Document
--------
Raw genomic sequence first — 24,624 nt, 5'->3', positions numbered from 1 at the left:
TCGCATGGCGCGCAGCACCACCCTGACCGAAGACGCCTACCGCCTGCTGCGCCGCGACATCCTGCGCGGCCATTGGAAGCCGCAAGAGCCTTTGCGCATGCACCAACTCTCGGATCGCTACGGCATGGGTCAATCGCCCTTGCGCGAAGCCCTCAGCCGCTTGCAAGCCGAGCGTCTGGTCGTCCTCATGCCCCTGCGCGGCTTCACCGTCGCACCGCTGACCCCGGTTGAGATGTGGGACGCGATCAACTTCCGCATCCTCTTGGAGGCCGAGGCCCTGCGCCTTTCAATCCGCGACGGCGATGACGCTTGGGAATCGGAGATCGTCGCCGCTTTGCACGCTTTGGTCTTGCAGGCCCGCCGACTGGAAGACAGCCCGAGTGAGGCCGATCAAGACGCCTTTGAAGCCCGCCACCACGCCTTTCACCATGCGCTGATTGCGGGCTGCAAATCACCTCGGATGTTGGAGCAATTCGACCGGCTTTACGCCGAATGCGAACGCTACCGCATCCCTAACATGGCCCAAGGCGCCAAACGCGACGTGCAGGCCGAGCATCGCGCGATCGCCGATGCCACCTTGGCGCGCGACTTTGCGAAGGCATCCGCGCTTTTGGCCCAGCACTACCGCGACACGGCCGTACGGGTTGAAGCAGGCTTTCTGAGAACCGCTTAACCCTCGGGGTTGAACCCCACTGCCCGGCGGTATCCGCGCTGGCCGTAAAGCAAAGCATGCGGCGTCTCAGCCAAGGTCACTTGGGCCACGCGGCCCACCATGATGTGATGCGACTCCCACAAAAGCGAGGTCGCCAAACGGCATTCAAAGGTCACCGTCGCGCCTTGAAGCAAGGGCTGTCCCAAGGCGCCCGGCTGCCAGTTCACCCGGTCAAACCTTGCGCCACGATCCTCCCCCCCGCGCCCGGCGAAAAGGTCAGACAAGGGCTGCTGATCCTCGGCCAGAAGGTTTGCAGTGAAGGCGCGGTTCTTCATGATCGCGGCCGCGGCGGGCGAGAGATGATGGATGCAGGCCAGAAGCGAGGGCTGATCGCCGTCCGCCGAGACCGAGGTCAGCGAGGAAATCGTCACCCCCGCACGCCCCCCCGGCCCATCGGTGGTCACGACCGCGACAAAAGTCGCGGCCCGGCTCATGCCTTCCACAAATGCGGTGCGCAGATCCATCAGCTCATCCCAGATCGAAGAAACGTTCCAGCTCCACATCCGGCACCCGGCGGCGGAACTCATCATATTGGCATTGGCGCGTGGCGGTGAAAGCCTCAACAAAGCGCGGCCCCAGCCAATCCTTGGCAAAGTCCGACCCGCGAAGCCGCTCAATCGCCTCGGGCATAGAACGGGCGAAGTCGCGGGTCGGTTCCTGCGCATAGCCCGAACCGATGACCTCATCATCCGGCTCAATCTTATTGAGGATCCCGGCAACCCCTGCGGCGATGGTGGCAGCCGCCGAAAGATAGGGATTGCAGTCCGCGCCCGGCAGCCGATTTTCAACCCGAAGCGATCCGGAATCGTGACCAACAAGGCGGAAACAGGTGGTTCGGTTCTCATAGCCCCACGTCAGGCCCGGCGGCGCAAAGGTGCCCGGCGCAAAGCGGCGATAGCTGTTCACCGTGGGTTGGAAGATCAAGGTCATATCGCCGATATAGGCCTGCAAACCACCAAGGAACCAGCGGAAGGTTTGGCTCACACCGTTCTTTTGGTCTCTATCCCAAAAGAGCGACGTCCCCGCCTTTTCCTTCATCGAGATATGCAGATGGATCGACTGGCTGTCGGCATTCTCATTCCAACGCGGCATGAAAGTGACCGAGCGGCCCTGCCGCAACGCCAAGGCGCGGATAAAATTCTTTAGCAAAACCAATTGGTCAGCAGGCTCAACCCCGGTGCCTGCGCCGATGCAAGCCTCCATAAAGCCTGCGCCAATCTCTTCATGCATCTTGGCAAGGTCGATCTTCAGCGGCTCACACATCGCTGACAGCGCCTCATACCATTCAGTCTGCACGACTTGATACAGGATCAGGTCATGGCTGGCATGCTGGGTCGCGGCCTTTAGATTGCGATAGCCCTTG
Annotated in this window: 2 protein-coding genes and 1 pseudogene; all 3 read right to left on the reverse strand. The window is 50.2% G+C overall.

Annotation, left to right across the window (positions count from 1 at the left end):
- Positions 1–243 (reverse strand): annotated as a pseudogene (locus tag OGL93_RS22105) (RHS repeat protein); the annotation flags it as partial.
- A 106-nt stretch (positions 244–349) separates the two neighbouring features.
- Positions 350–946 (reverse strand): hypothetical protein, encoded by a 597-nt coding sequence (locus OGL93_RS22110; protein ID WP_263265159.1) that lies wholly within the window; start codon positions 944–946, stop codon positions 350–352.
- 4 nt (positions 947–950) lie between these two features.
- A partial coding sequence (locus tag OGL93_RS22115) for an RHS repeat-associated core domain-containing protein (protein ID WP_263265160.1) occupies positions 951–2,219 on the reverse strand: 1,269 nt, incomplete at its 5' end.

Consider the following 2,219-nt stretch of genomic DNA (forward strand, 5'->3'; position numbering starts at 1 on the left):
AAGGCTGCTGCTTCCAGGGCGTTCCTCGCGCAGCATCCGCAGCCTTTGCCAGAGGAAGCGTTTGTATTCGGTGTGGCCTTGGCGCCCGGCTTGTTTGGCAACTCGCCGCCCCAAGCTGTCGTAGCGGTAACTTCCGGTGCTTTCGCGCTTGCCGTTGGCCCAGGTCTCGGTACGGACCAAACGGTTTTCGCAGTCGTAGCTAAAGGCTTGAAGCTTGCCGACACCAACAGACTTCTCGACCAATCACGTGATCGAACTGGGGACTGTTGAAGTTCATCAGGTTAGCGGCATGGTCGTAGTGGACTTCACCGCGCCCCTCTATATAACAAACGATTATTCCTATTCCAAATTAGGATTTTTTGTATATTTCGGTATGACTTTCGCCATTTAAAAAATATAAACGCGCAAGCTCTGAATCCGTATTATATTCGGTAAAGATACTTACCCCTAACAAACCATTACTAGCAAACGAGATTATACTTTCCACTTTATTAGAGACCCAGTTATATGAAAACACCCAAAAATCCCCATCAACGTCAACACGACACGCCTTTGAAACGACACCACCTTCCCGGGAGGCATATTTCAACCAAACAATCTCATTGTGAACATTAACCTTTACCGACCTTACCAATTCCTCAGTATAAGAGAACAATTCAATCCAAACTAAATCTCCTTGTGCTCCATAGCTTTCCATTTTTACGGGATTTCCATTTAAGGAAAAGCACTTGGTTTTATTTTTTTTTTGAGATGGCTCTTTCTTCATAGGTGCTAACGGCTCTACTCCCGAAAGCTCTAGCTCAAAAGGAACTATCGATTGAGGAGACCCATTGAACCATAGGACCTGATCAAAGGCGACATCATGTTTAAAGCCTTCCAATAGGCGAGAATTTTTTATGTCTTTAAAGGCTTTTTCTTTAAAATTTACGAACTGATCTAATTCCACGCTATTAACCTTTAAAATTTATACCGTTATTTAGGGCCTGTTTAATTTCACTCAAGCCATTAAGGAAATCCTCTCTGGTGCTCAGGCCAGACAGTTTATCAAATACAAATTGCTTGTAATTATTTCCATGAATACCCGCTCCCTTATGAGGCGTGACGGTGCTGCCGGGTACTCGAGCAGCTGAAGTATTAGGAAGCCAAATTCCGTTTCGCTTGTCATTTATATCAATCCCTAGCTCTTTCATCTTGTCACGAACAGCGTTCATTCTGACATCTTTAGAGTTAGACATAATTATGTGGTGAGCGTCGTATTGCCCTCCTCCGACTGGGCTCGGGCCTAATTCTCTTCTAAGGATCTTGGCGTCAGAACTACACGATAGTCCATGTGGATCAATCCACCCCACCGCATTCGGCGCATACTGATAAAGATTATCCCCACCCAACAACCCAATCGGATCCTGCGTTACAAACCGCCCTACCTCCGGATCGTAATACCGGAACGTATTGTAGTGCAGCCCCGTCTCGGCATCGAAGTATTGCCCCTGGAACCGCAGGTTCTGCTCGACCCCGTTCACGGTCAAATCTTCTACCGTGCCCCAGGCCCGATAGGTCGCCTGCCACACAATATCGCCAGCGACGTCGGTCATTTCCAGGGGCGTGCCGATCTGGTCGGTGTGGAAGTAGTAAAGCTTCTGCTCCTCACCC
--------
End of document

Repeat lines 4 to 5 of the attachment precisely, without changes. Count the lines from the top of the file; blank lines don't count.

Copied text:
Annotation, left to right across the window (positions count from 1 at the left end):
- Positions 1–243 (reverse strand): annotated as a pseudogene (locus tag OGL93_RS22105) (RHS repeat protein); the annotation flags it as partial.